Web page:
Mutation examples and how they happen

Health and survival of an organism depends on reliable and accurate DNA (Deoxyribonucleic Acid) replication and orderly cell division. Without these processes being highly dependable, survival is questionable. However, occasional mistakes occur. What kind of mistakes happen, what causes them to happen and what are some of the outcomes?

First, it is important to know most DNA does nothing. DNA is classified as “coding” or “non-coding.” Coding DNA codes for the production of enzymes and proteins required to run the processes necessary for life. Non-coding DNA is similar to random letters placed together that do not make sense. The purpose of such an abundance of non-coding DNA is poorly understood, but of the 6.5 feet of DNA in each human cell, only about 1 inch is coding DNA. Mistakes within the non-coding sections have no apparent consequences and that is one theory as to why there is so much—it may act as a buffer to protect coding DNA. A previous Michigan State University Extension article, “Mutants have value too,” mentioned some DNA changes are useful. This article will discuss how they occur and gives examples of commonly seen plant mutations.

Photo 1. Naturally occurring plant color mutations. Photos credits: orange – Forest Starr and Kim Starr, CC BY 2.0; ficus – public domain; iris – Bob Gutowski CC BY-NC-SA 2.0; hibiscus – Dariusz Malinowski CC BY-NC-ND 2.0.

Mutations are due to changes occurring within DNA itself or in the replication/cell division process. Changes within the DNA molecule are referred to as “point mutations” since they occur in a small portion of the DNA but may still have significant effect because they change the “meaning of the code.” Point mutations can be due to damage from cosmic rays, chemicals and viruses. They can also be due to stress from heat, cold, severe pruning or replication error causing a shift in DNA sequences so it no longer makes sense. Many biological systems are pathway-type systems requiring intermediate products to form before producing the final product. Enzymes control these intermediate steps, and interruption in any step prevents the end product from being produced. Therefore, the more steps in the pathway, the more vulnerable the system is to possible change.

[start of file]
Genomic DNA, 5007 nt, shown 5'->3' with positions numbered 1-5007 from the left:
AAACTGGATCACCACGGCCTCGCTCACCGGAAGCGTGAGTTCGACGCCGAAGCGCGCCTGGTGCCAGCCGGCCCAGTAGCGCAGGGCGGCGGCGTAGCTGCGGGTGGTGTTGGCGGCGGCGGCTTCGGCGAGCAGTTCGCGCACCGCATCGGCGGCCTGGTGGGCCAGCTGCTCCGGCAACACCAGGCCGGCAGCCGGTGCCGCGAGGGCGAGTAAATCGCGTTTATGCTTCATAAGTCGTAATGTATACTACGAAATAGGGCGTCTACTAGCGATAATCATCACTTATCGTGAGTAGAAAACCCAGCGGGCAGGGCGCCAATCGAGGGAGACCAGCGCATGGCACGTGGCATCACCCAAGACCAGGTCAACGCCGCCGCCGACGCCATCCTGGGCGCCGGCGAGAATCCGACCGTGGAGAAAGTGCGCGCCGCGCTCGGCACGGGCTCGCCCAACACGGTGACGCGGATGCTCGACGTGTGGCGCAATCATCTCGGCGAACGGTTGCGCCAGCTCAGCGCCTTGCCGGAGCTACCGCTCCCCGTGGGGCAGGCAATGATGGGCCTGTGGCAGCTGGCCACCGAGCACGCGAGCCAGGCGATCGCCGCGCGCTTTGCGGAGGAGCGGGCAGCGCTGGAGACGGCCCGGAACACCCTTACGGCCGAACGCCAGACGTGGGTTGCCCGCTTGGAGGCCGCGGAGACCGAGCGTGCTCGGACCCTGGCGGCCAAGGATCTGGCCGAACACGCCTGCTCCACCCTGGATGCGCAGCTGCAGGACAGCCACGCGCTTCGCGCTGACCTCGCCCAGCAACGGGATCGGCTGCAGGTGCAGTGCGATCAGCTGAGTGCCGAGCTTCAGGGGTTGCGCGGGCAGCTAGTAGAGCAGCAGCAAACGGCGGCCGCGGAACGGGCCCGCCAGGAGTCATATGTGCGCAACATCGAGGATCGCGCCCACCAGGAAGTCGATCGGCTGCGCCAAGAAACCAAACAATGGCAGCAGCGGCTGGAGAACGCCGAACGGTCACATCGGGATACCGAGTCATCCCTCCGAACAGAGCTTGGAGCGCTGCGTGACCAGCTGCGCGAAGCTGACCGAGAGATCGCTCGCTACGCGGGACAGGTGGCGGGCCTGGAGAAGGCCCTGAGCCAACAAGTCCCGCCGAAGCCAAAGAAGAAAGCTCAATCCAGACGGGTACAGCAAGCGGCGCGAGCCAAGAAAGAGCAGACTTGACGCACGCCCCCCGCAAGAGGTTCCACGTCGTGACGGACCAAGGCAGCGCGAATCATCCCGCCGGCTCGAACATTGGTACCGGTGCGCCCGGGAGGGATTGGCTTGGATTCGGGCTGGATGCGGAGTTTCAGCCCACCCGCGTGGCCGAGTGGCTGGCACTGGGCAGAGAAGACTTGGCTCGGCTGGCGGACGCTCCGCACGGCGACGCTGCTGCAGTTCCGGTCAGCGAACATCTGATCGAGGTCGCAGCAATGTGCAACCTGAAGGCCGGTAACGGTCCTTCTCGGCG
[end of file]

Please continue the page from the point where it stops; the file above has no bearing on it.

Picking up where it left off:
Photo 2. Dwarf spruce with a branch reverting to the original non-dwarf state. Photo by Ragesoss CC BY-SA 3.0.

Point mutations affect many systems within plants. The most visually dramatic are color or shape. Photo 1 shows various naturally occurring color mutations. The change could affect a portion of a flower, fruit or leaf, or an entire branch. Depending on which tissue is involved, the change can be passed onto the next generation through seeds. They can also be propagated through grafting or cuttings. Some mutations can be unstable and result in producing sections of the plant that revert to their original state (Photo 2).

Plant point mutations are often found after stressful environmental conditions, especially cold. All cells in an organism contain the same genetic information no matter their location. Some cells form roots while others form flowers even though both contain the same genetic information. We do not fully understand what regulates this process. However, we do know that cells forced to reprogram to a different function appear prone to making mistakes in the process. This happens when plants experience bud-killing temperatures. When normal vegetative buds suffer damage, the plant forms adventitious buds that grow into new shoots. Most cells will reprogram successfully, but some may express change. Most changes go unnoticed and are not beneficial, but there could be a change in color or growth habit, which we easily spot and find attractive or beneficial.

Read more at Michigan State University (Ronald Goldy)

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